Illustrating just how much the news agenda is driven by its oral culture, yesterday saw Sky News political editor, Faisal Islam, tell us that we will not get a free trade agreement within two years. This could have been picked up from the European Council draft guidelines document, which was on the record last Friday, but that is not the way of the legacy media.
Instead of reporting something which would have come from his own efforts, acquired from actually reading a piece of paper, Faisal Islam has to go to Jordan to interview the Prime Minister, putting to her that the UK will act as a "third country" when it comes to a trade deal with the EU.
The response he then takes as Theresa May confirming that Britain's final signed trade deal with the EU will have to take place after the two-year Article 50 process, on which basis he concludes what we've already known for days without his help – that there will be no trade deal until we have left the EU.
This, incidentally, is a conclusion already reached by Christopher Howarth, he of ERG "Ultra" fame, desperate to prove to his masters that there is nothing preventing concurrent negotiation followed by a conclusion at 00:05 on Saturday 30th March 2019.
The guidelines, bleats Howarth, go on to say "an overall understanding on the framework for the future relationship could be identified during the second phase of the negotiations … as soon as sufficient progress has been made in the first phase".
Sadly for the little gofer, though, before we get to that phrasing, the European Council noted that Article 50 TEU requires to take account of the framework for its future relationship with the Union in the arrangements for withdrawal, only then adding: "To this end, an overall understanding on the framework for the future relationship could be identified during a second phase of the negotiations under Article 50".
But then, in the bit that Howarth leaves, out, it says: "The Union and its Member States stand ready to engage in preliminary and preparatory discussions to this end in the context of negotiations under Article 50 TEU", before then declaring that this will happen "as soon as sufficient progress has been made in the first phase towards reaching a satisfactory agreement on the arrangements for an orderly withdrawal".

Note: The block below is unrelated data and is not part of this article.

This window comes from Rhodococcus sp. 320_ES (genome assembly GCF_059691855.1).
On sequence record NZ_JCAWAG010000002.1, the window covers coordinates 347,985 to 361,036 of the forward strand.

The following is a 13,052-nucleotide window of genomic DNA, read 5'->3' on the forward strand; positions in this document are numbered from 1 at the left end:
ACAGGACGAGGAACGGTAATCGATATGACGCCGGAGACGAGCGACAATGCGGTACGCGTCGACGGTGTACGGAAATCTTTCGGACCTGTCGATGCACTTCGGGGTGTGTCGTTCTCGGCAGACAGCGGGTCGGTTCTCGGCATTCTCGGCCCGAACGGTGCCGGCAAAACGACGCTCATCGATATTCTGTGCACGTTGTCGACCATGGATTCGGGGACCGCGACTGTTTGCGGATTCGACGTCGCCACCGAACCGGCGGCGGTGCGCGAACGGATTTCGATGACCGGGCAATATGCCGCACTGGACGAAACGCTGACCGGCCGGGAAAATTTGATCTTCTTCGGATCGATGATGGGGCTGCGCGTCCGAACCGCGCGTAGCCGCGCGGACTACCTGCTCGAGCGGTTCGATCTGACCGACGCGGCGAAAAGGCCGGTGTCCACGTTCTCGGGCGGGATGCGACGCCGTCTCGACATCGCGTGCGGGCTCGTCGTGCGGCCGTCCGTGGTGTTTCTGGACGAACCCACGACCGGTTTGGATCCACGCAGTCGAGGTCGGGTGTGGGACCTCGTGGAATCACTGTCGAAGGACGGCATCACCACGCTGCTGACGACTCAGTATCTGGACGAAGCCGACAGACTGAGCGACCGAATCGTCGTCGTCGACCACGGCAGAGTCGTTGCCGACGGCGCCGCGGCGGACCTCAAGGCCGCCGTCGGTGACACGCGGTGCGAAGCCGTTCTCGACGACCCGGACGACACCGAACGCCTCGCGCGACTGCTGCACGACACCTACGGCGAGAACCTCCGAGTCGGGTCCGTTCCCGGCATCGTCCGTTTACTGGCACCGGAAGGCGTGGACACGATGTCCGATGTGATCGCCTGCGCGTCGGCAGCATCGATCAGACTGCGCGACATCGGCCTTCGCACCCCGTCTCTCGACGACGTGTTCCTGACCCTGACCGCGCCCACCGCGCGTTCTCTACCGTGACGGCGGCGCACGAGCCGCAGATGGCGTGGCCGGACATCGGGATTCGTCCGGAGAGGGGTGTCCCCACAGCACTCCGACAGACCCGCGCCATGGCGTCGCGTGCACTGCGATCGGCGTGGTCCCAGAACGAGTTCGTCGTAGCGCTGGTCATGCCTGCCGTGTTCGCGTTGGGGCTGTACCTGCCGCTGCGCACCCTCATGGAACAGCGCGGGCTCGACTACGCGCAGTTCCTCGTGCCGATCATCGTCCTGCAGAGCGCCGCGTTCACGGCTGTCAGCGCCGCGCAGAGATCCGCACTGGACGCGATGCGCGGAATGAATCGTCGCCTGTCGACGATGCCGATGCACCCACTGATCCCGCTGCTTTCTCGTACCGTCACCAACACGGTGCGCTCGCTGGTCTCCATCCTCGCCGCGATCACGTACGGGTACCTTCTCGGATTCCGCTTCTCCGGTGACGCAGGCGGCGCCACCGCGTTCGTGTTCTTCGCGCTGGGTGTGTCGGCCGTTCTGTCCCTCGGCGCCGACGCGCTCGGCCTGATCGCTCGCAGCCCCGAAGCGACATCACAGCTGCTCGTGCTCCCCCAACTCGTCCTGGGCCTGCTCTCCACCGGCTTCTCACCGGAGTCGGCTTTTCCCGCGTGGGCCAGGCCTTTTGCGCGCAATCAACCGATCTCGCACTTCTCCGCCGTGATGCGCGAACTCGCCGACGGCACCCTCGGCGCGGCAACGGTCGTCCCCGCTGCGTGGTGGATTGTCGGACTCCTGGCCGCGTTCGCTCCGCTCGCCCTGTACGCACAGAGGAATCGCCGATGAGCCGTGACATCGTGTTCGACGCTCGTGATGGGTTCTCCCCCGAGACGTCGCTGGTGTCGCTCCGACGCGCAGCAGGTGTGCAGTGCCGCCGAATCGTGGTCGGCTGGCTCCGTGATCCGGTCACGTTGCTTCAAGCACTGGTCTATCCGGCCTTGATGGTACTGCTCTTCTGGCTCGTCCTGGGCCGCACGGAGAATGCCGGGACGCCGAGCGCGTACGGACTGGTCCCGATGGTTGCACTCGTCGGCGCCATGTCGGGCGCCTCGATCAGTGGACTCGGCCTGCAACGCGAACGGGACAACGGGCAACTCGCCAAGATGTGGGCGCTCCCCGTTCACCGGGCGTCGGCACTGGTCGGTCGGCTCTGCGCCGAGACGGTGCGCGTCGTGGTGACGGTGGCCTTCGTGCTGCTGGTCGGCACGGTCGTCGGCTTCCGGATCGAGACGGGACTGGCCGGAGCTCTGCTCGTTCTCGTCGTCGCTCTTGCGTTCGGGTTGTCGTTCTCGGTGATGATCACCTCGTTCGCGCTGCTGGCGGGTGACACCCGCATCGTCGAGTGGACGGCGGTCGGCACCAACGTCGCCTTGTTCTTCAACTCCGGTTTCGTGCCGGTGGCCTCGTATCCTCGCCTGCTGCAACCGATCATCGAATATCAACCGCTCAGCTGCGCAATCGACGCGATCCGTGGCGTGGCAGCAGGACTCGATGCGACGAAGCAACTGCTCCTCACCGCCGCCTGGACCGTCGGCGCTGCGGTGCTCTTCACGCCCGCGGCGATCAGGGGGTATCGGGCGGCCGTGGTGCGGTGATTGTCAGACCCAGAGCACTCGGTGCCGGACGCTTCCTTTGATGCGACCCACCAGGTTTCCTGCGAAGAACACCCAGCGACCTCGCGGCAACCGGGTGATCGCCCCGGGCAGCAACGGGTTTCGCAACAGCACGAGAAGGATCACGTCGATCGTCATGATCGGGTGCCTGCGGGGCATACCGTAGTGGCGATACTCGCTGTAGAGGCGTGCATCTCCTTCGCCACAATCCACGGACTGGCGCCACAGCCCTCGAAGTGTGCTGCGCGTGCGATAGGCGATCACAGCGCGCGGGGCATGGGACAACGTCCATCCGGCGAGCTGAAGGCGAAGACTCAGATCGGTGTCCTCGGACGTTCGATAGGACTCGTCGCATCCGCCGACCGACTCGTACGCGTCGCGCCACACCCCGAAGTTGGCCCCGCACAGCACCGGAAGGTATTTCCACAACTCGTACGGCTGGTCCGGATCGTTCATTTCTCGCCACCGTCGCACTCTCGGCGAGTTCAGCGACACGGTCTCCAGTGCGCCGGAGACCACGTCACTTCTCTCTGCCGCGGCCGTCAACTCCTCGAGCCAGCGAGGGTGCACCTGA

What we have, therefore, is a statement that makes it abundantly clear that there will only be "preliminary and preparatory discussions" before the Article 50 process is concluded. Only in the foetid little mind of a Tory "Ultra" could there be any question of a deal being concluded in anything short of a few years after we become a "third country".
The implications of this are obvious – not least that Mrs May will be going into the next general election having not closed the deal with the EU. The crucial talks will be still to come. This is why I wrote in my previous piece that the spin machine will be out in force.
But the delusion spreads further than the paid help. In response to Faisal Islam's questioning, Mrs May had said: "There's obviously a legal situation in terms of how the European Union can conduct trade negotiations".
She then says: "I'm clear that by that point at which we leave the EU, it's right that everybody should know what the future arrangements, the future relationship, that future partnership between us and the EU will be. That's the sensible thing. It's a pragmatic way to look at this and I believe that’s what we'll do".
So, the Prime Minister was clearly acknowledging that the Article 50 process would be confined to defining the "future relationship". And when Islam asked whether all of this could be done within two years, Mrs May replied: "Yes". This, as the Financial Times rightly observes, blurs her initial response and the distinction between an agreement on "the future relationship" and a fully formed trade deal. Taken literally, Mrs May is confident only in defining our future relationship within the two year period.
The Mail though, conveys a conflicting interpretation. Having sampled the Howarth Kool-Aid, it triumphantly declares that: "The Brexit trade deal CAN be done in two years Theresa May insists despite German sneers that it is too difficult".